Influenced by Wyeth, Mario Andres Robinson’s powerful portraits of people of color
Janyce Denise Glasper visits The Florence Academy in Jersey City, NJ, for a powerful exhibit of watercolor portraits by Mario Andres Robinson. Robinson was influenced by Andrew Wyeth's portraiture, and in his own works, he asserts the importance of people of color.

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“Just like my grandfather, Mario has the incredible ability to capture the emotional state,” revealed Victoria Browning Wyeth, granddaughter of Andrew Wyeth. “Mario paints with his heart and soul.”

Before the Florence Academy of Art (US branch, in Jersey City, NJ) opened An American Tradition: The Art of Mario Andres Robinson, Victoria Browning Wyeth presented a special lecture that connected Andrew Wyeth’s legacy to Robinson in a dimly lit classroom where classical paintings of white bodies prevail. Browning Wyeth, however, included several sketches and paintings of Wyeth’s close Black friend, Willard Snowden. In addition to his landscapes of Rockland, ME and Chadds Ford, PA, Wyeth was extremely devoted to portraiture, to Snowden most of all, although “Christina’s World” is often considered his most famous work. Last year, at the Met Breuer, I saw Wyeth’s striking tempera Snowden portrait entitled “Grape Wine,” hanging alongside Kerry James Marshall’s other inspirations during the run of Mastry, Marshall’s 2017 retrospective at the museum. Thus, it makes perfect sense that Mark Andres Robinson too would find Wyeth a worthwhile influence.

Robinson — who discovered Wyeth in the W’s of his local library’s artist books section — follows a classical path, realistically rendering Black and brown faces and bodies with tender precision. Inside the one room gallery at the Florence Academy, his modest sized paintings — all pleasantly framed — span four, burnt umber painted walls. The paintings contain portraits of people and buildings from his home state of Oklahoma, and with the exception of one gestural pencil drawing, the works are all watercolor on paper — a most challenging medium that Robinson has mastered well.

"Freedom" by Mario Andres Robinson. Photo courtesy Janyce Denise Glasper.
“Freedom” by Mario Andres Robinson. Photo courtesy Janyce Denise Glasper.

The luminous portraits of brown women are especially gratifying. In them, Robinson captures beyond the moments, the light and shadow as it moves across their faces. For example, in “Freedom,” a young girl stands against shutters, her hands demurely clasped, her eyes downcast, and her dress modest and simple. Yet every part of her is attended to. Each strand and curl of her dark hair, the gold in her rounded glasses, the passive hands, all are relevant. The fetching light source enters from the right side, surrounding her humbled posture in an almost angelic brilliance. Through compelling, committed details builds the sense that this young girl’s existence is valid, sacred even. She matters in a society that often tells her different.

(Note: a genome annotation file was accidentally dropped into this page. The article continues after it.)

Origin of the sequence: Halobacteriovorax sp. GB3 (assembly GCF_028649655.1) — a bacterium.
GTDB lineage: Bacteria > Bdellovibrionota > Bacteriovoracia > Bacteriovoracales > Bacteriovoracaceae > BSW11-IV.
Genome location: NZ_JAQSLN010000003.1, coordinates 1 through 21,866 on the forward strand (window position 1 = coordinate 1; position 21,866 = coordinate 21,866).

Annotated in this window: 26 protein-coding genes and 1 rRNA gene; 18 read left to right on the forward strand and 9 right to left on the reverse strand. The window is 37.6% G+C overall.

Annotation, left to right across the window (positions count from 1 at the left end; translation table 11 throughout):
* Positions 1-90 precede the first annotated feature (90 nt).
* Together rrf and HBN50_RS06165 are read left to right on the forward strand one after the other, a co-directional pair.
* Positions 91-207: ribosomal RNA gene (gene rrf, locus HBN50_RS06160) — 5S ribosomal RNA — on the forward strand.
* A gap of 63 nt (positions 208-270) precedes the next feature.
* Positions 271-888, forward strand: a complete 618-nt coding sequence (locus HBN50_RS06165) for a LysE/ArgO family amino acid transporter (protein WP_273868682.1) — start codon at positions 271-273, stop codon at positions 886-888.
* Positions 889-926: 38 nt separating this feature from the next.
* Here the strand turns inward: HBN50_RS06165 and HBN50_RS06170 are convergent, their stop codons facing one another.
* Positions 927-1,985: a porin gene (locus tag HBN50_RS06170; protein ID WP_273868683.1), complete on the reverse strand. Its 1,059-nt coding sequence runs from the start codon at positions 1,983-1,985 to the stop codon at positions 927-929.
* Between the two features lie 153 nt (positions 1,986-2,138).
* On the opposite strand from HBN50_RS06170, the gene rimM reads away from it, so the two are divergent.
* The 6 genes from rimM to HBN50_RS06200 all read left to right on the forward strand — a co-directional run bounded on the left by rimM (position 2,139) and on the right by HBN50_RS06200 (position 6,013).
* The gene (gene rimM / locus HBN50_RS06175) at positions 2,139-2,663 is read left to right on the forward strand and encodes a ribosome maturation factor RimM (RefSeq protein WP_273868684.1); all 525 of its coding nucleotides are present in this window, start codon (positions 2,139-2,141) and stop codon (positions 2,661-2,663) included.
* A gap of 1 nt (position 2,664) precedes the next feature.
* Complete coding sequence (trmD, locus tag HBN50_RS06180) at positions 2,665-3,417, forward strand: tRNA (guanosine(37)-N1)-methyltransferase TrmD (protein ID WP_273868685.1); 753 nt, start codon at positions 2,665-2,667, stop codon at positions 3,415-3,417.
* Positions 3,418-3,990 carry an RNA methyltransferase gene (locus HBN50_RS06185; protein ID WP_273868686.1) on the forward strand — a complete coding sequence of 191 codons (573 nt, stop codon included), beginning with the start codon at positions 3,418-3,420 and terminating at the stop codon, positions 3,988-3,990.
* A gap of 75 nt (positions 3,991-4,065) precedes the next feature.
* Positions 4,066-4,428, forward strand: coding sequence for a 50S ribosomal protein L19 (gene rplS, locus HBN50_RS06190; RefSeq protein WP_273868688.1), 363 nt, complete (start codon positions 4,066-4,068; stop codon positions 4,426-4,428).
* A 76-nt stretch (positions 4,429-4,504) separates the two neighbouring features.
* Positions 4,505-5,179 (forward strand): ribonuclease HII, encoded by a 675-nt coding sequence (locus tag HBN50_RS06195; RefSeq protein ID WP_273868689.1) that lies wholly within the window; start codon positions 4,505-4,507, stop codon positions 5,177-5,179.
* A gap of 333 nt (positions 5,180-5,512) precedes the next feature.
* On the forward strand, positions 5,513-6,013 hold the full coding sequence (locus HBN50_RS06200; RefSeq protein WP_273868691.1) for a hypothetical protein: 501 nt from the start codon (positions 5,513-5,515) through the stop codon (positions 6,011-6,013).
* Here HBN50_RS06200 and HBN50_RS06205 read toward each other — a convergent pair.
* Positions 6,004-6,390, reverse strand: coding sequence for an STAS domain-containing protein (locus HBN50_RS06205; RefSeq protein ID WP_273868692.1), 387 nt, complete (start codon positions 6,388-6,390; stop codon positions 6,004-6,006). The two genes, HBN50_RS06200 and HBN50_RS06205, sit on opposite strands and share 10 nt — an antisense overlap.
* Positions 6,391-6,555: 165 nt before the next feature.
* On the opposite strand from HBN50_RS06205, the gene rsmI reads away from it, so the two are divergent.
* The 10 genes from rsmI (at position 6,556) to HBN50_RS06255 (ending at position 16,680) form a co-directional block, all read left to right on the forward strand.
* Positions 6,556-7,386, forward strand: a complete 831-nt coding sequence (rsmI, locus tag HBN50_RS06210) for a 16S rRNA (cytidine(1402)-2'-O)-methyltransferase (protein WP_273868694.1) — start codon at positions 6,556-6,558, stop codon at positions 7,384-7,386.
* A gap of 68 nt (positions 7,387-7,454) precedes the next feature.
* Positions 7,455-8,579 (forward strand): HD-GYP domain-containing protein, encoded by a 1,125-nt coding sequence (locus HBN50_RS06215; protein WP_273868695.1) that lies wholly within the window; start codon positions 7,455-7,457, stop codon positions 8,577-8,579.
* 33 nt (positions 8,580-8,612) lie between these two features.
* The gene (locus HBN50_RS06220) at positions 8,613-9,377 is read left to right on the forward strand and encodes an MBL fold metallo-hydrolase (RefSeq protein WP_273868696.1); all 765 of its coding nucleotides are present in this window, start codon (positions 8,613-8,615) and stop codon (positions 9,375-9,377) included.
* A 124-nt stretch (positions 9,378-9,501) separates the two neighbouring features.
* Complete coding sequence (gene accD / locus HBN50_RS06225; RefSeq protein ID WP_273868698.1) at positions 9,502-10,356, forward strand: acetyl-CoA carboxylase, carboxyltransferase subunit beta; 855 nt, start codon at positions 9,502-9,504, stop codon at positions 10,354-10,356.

“Evelyn” calls to mind Zora Neale Hurston’s essay “How it Feels To Be Colored Me.” In fact, Glenn Ligon repetitively smudges a particular line — “i feel most colored when I am propped against a sharp white background” — into an abstract composition. Whereas Robinson’s realistic subject is positioned in a profile further mirroring Wyeth’s keen awareness of finessing contrast. Evelyn’s light brown skin, black hair, and black shirt retain the same devout commitment as with “Freedom.” In her carefully detailed face and hair, Robinson layers and layers the watercolor on the heavy Arches paper, working the surface to fullest extent of its capability.

"Evelyn" by Mario Andres Robinson. Photo courtesy Janyce Denise Glasper.
“Evelyn” by Mario Andres Robinson. Photo courtesy Janyce Denise Glasper.

“I just want to express our humanness, our joy,” Robinson said.

Most of Robinson’s portraits and landscapes are subdued and portray a quiet dignity. “Peachtree and Pine” definitely embodies sentimental joy, containing surprising colors beside an elder bald man dressed in a simple t-shirt. The bright red, soft yellow, and cool blue ornaments are on the figure’s left, geometric shapes affixed to the building behind him. His face, in a three quarter view, contains full, purplish lips curved into a smile and dark eyes staring out at the viewer with a hint of mischievousness.

"Peachtree and Pine" by Mario Andres Robinson. Photo courtesy Janyce Denise Glasper.
“Peachtree and Pine” by Mario Andres Robinson. Photo courtesy Janyce Denise Glasper.

While Wyeth’s classical techniques and penchant for sincere accuracy weave into Robinson’s work, it is an impressive testament to include brown bodies as the focal point. Brown bodies both elevate their ordinariness and absence. Robinson then relays an important message in the classroom that ordinarily puts white bodies center stage. His brown body figures have the right to belong in that exclusive space.

An American Vision: The Art of Mario Andres Robinson is up until May 10, 2019 at The Florence Academy of Art, 888 Newark Avenue, 3rd Floor, Jersey City, NJ. Gallery hours are Monday through Friday, 9-5PM.


More photos

Work by Mario Andres Robinson. Photo courtesy Janyce Denise Glasper.
Work by Mario Andres Robinson. Photo courtesy Janyce Denise Glasper.
Work by Mario Andres Robinson. Photo courtesy Janyce Denise Glasper.
Work by Mario Andres Robinson. Photo courtesy Janyce Denise Glasper.
Tags

jersey city, mario andres robinson, nj, the florence academy of art, watercolor portraits

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